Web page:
Vote scheduled in Wakonda to decide district dissolution

Vote scheduled in Wakonda to decide district dissolution by David Lias A Feb. 12 election is scheduled in the Wakonda School District to decide if the district should be dissolved and attached to Vermillion.

If approved by at least 50 percent of the voters, the Wakonda district would cease to exist June 30 and become part of the Vermillion district.

Vermillion Superintendent Robert Mayer noted last month that there are 13 requirements that must be met, according to state law, to formulate a dissolution plan.

Wakonda and Vermillion school officials, he said, have successfully met those requirements.

Apparently, the state of South Dakota also agrees with that assessment.

South Dakota Secretary of Education Ray Christensen approved the dissolution plan and set the election date.

Janelle Toman, public affairs director of the state Department of Education and Cultural Affairs, said Christensen determined the plan met all 13

points required for reorganization.

"If this is approved (by voters), the name would remain as Vermillion because this is not a new district," Toman said, according to the Associated Press.

The plan's requirements include maps of the proposed school district, a listing of proposed attendance centers, a description of the proposed facilities, bus routes, and legal descriptions of district boundaries.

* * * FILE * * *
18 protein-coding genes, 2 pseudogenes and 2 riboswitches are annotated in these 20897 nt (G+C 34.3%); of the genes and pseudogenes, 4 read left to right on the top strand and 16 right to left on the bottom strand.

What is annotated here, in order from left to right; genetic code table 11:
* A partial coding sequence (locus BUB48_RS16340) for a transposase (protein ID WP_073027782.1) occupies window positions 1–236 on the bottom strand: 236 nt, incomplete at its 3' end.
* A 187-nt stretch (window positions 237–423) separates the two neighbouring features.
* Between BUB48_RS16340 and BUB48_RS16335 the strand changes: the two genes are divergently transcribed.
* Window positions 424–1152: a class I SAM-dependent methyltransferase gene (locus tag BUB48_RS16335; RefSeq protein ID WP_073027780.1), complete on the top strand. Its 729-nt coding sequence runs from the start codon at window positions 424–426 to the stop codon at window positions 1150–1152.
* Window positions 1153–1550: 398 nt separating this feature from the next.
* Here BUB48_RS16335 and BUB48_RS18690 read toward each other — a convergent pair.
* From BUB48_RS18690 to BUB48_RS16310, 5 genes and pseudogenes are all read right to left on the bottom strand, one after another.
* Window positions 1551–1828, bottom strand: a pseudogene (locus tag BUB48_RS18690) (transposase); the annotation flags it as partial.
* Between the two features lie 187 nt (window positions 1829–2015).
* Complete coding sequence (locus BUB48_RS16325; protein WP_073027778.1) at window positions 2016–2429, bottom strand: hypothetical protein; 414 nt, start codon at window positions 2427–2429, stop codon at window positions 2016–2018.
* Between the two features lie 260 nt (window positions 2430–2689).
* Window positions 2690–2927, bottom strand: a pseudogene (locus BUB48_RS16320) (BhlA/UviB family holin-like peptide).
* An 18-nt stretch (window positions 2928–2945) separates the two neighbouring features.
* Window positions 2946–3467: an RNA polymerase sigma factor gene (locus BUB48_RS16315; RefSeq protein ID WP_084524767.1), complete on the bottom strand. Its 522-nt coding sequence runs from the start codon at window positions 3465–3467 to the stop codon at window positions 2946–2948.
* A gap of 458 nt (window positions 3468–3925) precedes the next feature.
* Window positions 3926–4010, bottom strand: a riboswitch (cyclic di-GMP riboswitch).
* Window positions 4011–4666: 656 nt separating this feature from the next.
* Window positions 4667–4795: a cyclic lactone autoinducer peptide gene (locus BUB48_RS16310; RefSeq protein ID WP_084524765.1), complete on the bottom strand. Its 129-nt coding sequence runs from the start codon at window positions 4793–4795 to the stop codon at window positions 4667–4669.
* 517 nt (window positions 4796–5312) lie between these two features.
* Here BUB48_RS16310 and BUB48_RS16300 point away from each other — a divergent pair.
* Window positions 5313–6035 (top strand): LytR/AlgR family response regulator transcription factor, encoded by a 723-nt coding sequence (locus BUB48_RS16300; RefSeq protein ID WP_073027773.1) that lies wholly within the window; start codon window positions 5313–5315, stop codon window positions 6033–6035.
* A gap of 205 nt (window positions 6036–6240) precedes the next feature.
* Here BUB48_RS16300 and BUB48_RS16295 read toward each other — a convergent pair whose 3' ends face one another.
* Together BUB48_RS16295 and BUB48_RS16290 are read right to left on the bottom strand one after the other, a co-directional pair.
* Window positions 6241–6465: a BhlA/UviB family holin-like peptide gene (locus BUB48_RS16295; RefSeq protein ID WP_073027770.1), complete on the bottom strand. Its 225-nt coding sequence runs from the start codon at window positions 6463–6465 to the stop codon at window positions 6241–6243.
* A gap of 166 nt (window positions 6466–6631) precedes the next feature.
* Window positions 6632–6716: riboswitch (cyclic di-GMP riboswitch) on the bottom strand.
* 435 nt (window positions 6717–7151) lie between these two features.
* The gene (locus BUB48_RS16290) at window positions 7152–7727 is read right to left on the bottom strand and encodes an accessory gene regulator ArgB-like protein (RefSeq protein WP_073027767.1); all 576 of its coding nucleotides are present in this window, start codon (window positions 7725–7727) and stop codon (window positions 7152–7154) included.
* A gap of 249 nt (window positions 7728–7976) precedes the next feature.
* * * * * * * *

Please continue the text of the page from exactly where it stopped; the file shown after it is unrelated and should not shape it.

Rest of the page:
Mayer also had gathered the enrollment figures of the two districts � 184 students in Wakonda and 1,381 in Vermillion, and financial information, including the assessed valuation of both districts and outstanding general obligations of bonds and school accounts.

The Vermillion School Board has already approved the dissolution plan.

Under state law, the plan needs approval from the school board of the receiving district but not its voters.

A group of Wakonda patrons petitioned for dissolution last year. They said enrollment had grown too small to offer a quality education.

The district enrolls 188 students in K-12, including 10 foreign-exchange students.

The petitioners also cited the expense of running the district and the possible loss of more students and state aid through open enrollment.

On the other hand, district supporters said local students benefit from the smaller classes.

They argued the Wakonda schools offer a variety of courses with the help of distance learning, and students earn high achievement and college-entrance test scores.

They also argued that dissolution will kill Wakonda, and students will face long bus rides to other attendance sites.